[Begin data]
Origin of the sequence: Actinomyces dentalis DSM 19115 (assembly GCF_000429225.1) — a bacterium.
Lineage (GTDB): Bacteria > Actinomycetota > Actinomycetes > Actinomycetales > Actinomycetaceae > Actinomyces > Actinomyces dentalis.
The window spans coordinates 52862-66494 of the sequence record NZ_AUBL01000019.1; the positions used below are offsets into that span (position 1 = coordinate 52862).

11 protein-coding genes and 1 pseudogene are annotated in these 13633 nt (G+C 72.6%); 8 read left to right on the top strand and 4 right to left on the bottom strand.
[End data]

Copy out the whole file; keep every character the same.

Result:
Origin of the sequence: Actinomyces dentalis DSM 19115 (assembly GCF_000429225.1) — a bacterium.
Lineage (GTDB): Bacteria > Actinomycetota > Actinomycetes > Actinomycetales > Actinomycetaceae > Actinomyces > Actinomyces dentalis.
The window spans coordinates 52862-66494 of the sequence record NZ_AUBL01000019.1; the positions used below are offsets into that span (position 1 = coordinate 52862).

11 protein-coding genes and 1 pseudogene are annotated in these 13633 nt (G+C 72.6%); 8 read left to right on the top strand and 4 right to left on the bottom strand.